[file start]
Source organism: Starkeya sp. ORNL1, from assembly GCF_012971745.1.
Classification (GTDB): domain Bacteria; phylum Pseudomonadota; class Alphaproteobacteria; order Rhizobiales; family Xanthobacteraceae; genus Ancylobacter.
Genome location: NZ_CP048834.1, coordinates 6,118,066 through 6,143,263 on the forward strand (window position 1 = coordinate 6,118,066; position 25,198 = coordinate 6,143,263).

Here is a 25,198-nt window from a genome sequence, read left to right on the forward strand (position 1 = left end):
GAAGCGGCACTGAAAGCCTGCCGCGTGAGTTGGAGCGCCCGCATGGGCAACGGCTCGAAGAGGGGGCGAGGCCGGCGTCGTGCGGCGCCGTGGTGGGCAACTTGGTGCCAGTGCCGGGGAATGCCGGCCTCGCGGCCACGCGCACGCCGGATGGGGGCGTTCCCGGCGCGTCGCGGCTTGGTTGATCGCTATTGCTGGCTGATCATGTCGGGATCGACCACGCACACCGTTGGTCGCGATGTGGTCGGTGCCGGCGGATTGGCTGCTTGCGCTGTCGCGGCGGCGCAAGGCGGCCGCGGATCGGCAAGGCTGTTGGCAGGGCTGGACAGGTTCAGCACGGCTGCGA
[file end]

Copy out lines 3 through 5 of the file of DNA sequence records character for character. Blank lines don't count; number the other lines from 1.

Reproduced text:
Genome location: NZ_CP048834.1, coordinates 6,118,066 through 6,143,263 on the forward strand (window position 1 = coordinate 6,118,066; position 25,198 = coordinate 6,143,263).

Here is a 25,198-nt window from a genome sequence, read left to right on the forward strand (position 1 = left end):
GAAGCGGCACTGAAAGCCTGCCGCGTGAGTTGGAGCGCCCGCATGGGCAACGGCTCGAAGAGGGGGCGAGGCCGGCGTCGTGCGGCGCCGTGGTGGGCAACTTGGTGCCAGTGCCGGGGAATGCCGGCCTCGCGGCCACGCGCACGCCGGATGGGGGCGTTCCCGGCGCGTCGCGGCTTGGTTGATCGCTATTGCTGGCTGATCATGTCGGGATCGACCACGCACACCGTTGGTCGCGATGTGGTCGGTGCCGGCGGATTGGCTGCTTGCGCTGTCGCGGCGGCGCAAGGCGGCCGCGGATCGGCAAGGCTGTTGGCAGGGCTGGACAGGTTCAGCACGGCTGCGA